Excerpt from Theatre of Dreams: The Glorious Central City Opera, 75th Anniversary Book
The Ballad of Baby Doe, by composer Douglas Moore and librettist John Latouche, was the first opera commissioned by the Central City Opera House Association. It took CCO President Frank Ricketson two attempts to win approval to commission an original work, while admitting there was only a one-in-a-thousand chance of success, but he prevailed. A rags-to-riches love story about real-life characters in 19th-century Colorado, the opera’s simple expressions of human emotions and universal truths have touched audiences throughout the world.
Set Designer Donald Oenslager suggested Douglas Moore as the composer. Moore was known for American-themed operas, having composed The Devil and Daniel Webster and Giants in the Earth, which won the Pulitzer Prize for music in 1951. After a series of misadventures worthy of its own opera (and requiring an infusion of funds from the Koussevitzky Foundation), John Latouche was brought on as librettist. His Broadway musical The Golden Apple had just won the 1954 New York Critics’ Circle Award.
Finally able to start work in early 1955, Moore and Latouche were assigned the story of “Silver King” Horace Tabor, his scandalous divorce from Augusta, and his remarriage to the beautiful Baby Doe—a true story that had become a Colorado legend. The creative team included Hanya Holm, a Broadway choreographer making her directorial debut; her co-director Edwin Levy, a drama professor at the University of Denver; Donald Oenslager, creating sets, costumes, and lighting; and conductor Emerson Buckley making his Central City Opera debut.
Oenslager designed eleven different sets and lighting for The Ballad of Baby Doe, as well as costumes for a cast of thirty-seven. The same sets were used for subsequent productions, including five more seasons at Central City Opera. By 1976 the original sets were battered and worn, so set designer Klaus Holm (son of Baby Doe director Hanya Holm) re-created Oenslager’s original designs for the 1981 and 1988 productions. Singers from the New York City Opera filled the two casts of principals. Dolores Wilson and Leyna Gabriele played Baby Doe; Martha Lipton and Frances Bible sang Augusta Tabor; and Walter Cassel and Clifford Harvuot both played Horace Tabor.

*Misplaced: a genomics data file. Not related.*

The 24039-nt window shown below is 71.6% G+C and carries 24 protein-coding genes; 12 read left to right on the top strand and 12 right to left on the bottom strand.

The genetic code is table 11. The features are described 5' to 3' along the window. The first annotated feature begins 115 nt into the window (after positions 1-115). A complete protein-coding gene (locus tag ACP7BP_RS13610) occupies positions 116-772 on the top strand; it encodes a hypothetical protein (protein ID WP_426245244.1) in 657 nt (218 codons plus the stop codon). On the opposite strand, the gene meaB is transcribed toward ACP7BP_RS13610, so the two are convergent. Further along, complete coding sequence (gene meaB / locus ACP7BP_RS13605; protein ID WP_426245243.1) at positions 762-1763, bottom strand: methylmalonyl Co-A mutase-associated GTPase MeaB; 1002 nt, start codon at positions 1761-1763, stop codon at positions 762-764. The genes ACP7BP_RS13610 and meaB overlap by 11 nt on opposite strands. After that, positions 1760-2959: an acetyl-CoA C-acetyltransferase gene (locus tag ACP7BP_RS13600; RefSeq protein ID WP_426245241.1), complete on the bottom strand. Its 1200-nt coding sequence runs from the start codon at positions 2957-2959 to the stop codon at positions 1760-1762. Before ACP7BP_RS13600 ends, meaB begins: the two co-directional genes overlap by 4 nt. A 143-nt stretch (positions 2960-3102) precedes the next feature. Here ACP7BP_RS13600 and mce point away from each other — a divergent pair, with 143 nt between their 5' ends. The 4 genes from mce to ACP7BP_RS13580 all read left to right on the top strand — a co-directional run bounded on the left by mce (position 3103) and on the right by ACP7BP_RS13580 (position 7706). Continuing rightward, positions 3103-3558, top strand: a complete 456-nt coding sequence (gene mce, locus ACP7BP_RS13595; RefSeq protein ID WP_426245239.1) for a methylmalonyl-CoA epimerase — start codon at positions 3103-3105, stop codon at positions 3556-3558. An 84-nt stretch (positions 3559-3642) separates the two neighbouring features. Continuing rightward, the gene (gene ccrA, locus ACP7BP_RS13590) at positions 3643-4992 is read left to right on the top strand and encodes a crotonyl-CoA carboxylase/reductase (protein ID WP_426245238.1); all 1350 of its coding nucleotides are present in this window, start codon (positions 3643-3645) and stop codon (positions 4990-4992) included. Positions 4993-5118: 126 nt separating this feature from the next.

The opera rehearsed in New York before coming to Central City for the final weeks of preparation. Master promoter Ricketson attracted press coverage from around the country, including Howard Taubman for The New York Times and Lucius Beebe of the New York Herald-Tribune. Life magazine did a photo spread. And the reviews were terrific: Rocky Mountain News proclaimed the opera a “smash hit,” saying, “composer Douglas Moore and librettist John Latouche have reached another peak of American opera…. It is a great achievement.” Lucius Beebe wrote: “The evening was dominated by Augusta Tabor, played by Martha Lipton, and she carried it off in a very grand manner indeed. [Baby Doe is a] star in the annals of Central City history.”
The success of the 1956 premiere was followed two years later when the opera was staged by the New York City Opera with Beverly Sills singing Baby Doe. This would become one of her signature roles. Emerson Buckley directed the New York production and auditioned more than a hundred sopranos. It was not a secret that he thought Beverly Sills was too large to play the petite Baby Doe. Sills truculently made a point of her size by showing up for the audition wearing her tallest high heels and a large fur hat. As she sang Baby Doe’s “Willow Song” aria, Buckley and composer Douglas Moore were quickly won over, agreeing she was indeed their Baby Doe. “I knew I had the role when Emerson stood up and started conducting me,” said Sills.
The New York show received rave reviews. The New Yorker magazine called it “a very important event in music history.” The opera won the 1958 Critics’ Circle Award for the best new opera produced in New York. Sills recorded the opera with Cassel and Bible (who appeared in both Central City Opera and New York). Cassel commented later that they had so identified with their characters—“it felt like we were turning into the people we were supposed to be playing”—that the recording session was done in a single take.
In 1976, The Ballad of Baby Doe was broadcast live from Lincoln Center on PBS. Since then, Central City Opera has scheduled the beloved opera to be produced in Central City every ten years. The 50th Anniversary took place in 2006, conducted by John Moriarty, with Joyce Castle in the role of Augusta Tabor and Joanna Mongiardo as Baby Doe. For director Michael Ehrman, it was his third time directing Baby Doe for Central City Opera, and he has directed the opera for five other companies as well. “When you do a show a certain number of times,” said Ehrman, “you find that certain things seem to work consistently, certain ideas, certain things in staging that work no matter where you are doing it or who the performers are.”
Moriarty, now artistic director emeritus, first conducted Baby Doe for Central City Opera in 1981, then again in 1988, 1996, and in 2006 for the anniversary—nearly sixty performances in all. Moriarty, enamored of the work, describes it as “folksy, unpretentious, and nostalgic. Throughout the opera, composer Douglas Moore provides a wonderful feeling of time and place. As all great theatre composers have done, the music he provides for his characters is as revealing as the words they sing.”